If you don't want to change the entry point for internet users you can use a reverse proxy product like TMG on this central site to publish CAS servers of the remote site. Doing like that you protect your CAS server from internet hackers usng TMG functionnality and you don't need CAS servers on the central site.
TMG is the ideal product to publish OWA pages 2003/2007/2010 and it will help you to give access to OWA pages 2003/2010 during the migration phase.

The classical steps to publish OWA during a migration phase are: (let's suppose your current OWA URL is webmail.domain.com)

1) publish the OWA 2003 page under a new  temporary public URL, let's say https://legacywebmail.domain.com/exchange
2) obtain a new SAN certificate from a public CA that match at least names "legacywbemail.domain.com" and "webmail.domain.com" (some other names are needed in the certificate if your plan to use ActiveSync external clients or OMA clients).
3) configure the Exchange 2010 CAS settings so that it redirects to https://legacywebmail.domain.com for not migrated mailboxes access.
4) publish the OWA 2010 page under the URL https://webmail.domain.com/owa.

If an external users access to the URL https://webmail.domain.com/owa he gets a credentials request coming from the TMG server.
The TMG server verify the credentials requesting DCs of the domain.
If the credentials are ok the TMG server sends the credentials to the Exchange 2010 CAS servers and ask for the OWA 2010 page.
The CAS server uses the credentials to locate the mailbox.
If the mailbox is on Exchange 2010 the CAS server give acces to the OWA 2010 page and the user can access his mailbox.
If the mailbox is on Exchange 2003 the CAS server provocate a HTML redirect to https://legacywebmail.domain.com/exchange.
The internet browser on the external client request for https://legacywbemail.domain.com/exchange and reach the TMG server again.
The TMG server see that credentials cookie is already known and valid and do not reask for credentials.
The TMG server sends credentials to the OWA 2003 server.
The OWA 2003 server uses credentials to locate the mailbox and give acces to it and the user can access its mailbox.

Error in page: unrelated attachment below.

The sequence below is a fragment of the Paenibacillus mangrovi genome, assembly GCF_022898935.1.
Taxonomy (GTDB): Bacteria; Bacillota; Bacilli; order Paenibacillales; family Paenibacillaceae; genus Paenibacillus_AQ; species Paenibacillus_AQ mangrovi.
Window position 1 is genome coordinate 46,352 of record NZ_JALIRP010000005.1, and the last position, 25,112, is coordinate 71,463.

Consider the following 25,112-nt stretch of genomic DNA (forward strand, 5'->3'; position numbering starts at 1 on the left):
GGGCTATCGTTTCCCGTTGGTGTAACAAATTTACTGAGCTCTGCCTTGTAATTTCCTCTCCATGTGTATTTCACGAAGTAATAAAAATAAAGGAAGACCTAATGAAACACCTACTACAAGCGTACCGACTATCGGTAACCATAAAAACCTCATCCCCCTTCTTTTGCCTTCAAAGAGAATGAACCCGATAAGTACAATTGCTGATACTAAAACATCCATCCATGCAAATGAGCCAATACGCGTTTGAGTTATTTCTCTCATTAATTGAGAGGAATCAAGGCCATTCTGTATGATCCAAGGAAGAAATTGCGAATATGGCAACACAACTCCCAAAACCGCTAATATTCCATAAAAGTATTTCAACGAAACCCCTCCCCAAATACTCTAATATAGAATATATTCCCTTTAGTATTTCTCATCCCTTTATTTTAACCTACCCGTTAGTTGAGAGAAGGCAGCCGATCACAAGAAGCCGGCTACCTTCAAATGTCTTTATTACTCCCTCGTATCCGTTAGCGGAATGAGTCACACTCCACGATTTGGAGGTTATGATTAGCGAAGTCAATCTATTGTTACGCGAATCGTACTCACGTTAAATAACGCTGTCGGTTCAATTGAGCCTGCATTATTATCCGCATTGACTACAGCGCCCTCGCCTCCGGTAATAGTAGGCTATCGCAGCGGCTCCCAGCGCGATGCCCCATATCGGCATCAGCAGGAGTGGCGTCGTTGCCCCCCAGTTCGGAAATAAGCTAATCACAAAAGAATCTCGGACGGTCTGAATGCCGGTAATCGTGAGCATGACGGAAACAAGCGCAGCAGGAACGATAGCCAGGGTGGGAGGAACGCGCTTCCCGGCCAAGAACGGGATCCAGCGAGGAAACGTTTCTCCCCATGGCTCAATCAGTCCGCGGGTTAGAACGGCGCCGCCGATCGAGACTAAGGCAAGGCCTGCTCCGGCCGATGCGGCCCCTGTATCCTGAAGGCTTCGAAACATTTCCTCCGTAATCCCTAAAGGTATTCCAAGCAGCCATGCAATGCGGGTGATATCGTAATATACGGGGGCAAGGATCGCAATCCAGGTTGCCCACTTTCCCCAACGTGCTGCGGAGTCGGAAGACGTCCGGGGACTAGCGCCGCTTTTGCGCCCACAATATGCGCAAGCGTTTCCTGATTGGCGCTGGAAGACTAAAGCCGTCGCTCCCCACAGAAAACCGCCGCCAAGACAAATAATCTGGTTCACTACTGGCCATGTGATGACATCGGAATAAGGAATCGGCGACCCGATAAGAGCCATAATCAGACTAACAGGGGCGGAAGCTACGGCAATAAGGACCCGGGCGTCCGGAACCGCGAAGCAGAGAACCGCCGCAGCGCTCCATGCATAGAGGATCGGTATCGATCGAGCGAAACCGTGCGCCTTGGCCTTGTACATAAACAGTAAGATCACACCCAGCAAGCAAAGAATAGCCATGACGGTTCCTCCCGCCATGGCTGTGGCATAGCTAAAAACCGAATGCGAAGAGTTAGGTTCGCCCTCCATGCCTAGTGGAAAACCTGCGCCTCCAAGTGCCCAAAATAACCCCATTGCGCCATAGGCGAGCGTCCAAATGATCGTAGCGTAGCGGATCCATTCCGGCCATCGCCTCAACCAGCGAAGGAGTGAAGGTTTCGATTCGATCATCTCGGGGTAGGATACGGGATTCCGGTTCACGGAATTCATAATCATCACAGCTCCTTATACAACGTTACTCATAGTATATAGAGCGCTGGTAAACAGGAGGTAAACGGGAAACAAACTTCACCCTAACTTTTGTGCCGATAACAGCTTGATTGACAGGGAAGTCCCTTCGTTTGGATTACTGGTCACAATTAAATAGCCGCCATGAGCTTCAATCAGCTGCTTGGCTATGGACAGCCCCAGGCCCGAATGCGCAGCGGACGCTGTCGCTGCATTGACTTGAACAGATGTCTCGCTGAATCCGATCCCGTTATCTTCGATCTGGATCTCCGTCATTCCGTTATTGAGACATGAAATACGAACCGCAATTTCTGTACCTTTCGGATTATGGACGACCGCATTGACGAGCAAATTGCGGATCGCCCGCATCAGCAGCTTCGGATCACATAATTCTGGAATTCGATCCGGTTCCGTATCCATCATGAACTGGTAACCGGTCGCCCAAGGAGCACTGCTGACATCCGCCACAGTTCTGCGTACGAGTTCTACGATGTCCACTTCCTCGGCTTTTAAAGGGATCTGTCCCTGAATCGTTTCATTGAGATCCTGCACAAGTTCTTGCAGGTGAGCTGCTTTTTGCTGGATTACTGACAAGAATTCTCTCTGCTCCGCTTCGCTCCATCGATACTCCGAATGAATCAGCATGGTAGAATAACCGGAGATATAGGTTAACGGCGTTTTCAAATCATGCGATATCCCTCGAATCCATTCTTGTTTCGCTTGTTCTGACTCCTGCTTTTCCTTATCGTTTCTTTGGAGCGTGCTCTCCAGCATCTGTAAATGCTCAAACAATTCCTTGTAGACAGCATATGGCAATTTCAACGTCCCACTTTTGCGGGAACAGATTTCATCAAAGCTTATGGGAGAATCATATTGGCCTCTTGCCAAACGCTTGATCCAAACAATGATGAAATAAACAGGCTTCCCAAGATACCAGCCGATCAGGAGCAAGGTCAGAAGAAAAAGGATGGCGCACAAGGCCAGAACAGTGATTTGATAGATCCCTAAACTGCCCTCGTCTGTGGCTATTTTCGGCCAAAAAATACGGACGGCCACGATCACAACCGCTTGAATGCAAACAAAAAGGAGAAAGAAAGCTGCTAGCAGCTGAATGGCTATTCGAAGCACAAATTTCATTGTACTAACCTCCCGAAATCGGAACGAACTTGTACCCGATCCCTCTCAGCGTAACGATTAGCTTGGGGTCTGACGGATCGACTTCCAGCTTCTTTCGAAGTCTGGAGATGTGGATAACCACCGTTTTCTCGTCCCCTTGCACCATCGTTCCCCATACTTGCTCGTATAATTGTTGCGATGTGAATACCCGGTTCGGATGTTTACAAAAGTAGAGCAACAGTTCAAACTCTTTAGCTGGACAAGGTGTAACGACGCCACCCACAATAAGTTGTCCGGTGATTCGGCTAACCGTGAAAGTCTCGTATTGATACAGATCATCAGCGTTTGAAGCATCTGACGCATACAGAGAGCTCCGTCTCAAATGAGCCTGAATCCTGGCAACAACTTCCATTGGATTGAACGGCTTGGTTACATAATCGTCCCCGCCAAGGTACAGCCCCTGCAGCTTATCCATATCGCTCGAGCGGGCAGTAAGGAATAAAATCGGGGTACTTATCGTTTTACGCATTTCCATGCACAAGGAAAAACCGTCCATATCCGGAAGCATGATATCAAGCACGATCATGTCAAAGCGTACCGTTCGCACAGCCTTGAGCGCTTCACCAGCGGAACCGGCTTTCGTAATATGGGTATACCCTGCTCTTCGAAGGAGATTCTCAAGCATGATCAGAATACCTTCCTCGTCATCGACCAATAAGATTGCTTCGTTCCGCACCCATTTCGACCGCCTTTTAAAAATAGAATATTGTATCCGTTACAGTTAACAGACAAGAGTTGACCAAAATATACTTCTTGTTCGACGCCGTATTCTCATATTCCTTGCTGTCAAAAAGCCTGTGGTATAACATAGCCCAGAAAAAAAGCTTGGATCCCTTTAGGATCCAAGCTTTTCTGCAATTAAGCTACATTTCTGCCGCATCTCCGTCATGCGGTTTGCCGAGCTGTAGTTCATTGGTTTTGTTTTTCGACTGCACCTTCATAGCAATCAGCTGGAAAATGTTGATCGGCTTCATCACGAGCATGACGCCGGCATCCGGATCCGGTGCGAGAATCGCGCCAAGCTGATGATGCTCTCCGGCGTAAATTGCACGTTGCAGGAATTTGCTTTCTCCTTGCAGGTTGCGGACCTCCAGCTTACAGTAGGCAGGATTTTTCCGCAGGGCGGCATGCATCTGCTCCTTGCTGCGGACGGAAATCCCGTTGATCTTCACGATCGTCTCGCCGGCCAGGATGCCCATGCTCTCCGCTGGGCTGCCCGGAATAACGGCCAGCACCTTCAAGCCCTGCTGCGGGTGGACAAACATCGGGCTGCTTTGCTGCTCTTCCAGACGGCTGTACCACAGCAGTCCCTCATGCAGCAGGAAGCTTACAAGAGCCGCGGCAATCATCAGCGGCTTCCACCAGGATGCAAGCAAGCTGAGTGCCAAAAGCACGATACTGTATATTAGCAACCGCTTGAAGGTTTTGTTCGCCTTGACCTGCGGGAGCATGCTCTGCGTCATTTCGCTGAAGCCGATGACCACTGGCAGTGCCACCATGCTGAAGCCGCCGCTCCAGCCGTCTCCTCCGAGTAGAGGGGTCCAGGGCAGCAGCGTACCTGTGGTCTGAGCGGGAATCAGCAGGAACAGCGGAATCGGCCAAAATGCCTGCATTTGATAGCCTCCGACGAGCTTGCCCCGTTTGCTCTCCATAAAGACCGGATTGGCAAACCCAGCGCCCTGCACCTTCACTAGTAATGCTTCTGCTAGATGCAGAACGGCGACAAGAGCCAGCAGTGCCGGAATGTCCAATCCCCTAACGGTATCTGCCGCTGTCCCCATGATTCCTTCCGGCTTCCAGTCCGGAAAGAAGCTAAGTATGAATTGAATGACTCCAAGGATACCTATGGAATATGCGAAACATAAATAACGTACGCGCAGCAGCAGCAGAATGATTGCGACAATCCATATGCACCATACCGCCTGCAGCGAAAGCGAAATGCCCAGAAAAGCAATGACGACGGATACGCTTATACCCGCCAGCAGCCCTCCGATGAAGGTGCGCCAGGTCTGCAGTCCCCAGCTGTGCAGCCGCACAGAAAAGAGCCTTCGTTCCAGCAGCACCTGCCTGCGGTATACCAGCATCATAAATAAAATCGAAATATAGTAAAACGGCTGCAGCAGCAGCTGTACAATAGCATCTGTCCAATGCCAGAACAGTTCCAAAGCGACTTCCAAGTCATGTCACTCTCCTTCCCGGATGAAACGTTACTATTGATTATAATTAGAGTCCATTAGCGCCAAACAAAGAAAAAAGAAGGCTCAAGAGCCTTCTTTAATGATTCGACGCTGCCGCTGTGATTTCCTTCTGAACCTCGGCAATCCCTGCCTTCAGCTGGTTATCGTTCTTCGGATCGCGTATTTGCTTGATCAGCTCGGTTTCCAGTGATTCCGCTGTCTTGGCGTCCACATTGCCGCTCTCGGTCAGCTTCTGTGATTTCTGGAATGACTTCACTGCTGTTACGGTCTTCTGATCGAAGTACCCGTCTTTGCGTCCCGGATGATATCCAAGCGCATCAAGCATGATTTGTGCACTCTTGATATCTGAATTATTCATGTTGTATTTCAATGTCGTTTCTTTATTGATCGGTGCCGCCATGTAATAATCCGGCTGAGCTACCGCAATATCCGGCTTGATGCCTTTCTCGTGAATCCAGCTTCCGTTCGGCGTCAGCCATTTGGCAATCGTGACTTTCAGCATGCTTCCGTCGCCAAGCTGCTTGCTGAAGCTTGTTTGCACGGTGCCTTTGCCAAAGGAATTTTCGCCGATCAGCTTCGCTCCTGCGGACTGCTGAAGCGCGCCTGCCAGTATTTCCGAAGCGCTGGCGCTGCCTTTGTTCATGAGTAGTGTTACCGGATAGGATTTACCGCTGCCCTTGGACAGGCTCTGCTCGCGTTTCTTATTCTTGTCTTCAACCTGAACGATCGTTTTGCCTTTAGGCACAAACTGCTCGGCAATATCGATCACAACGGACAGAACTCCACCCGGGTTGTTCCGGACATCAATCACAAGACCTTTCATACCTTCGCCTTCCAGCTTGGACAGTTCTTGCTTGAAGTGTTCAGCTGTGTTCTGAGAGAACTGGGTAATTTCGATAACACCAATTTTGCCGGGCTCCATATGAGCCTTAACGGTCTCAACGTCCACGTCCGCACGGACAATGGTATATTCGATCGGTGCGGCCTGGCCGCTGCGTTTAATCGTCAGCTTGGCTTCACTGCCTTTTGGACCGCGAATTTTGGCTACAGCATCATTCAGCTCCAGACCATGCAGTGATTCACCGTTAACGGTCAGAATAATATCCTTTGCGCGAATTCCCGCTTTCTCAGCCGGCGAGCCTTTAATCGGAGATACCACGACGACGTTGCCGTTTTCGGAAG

That's a resume of the steps. Of course it's not that simple and your need some TMG publishing knowledge and certificate knowledge. But it's the schema.

TMG will reach the OWA pages where they are, even if they are on a remote site. So you don't need CAS servers on the central site if you don't have mailbox servers on this site.


Have a good day.
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ECTechSupportAuthor Commented:
Hi PaciB,

Many thanks for all your advice thus far. I have not done any Exchange 2003 migrations or transitions to Exchange 2010 yet but will definately test the process in a LAB before any attempt in a live enviroment.

From all the reading done in the past few days, can I ask if the following implementation plan will work?. I will just make mention of all the major steps for now but please feel free to correct or advise where necessary. I need to get a plan to the customer as soon as possible for budgeting purposes only at this stage.

Please note that Implementing TMG is not an option. Currently OWA is hosted directly from the existing Exchange 2003 server.

Existing Environment
Single Exchange 2003 Server

Implementation Plan
Step 1  -  Install an Exchange 2010 server in the current site with the CAS Role
Step 2  -  Install an Exchange 2010 Mailbox Server at the remote site with the Hub Transport Server  Role
Step 3  -  Move relevant mailboxes to the Exchange 2010 Server at the Remote SIte
Step 4  -  Co-exist for appromixately 3 months and then Install a second Exchange 2010 Server at the Exchange 2003 Site as a Mailbox Server and Hub Transport Server. Move all remaining mailboxes to this server.
Step 5  -   Decommission the Exchange 2003 Server
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ECTechSupportAuthor Commented:
None of the solutions completely answer my quiestion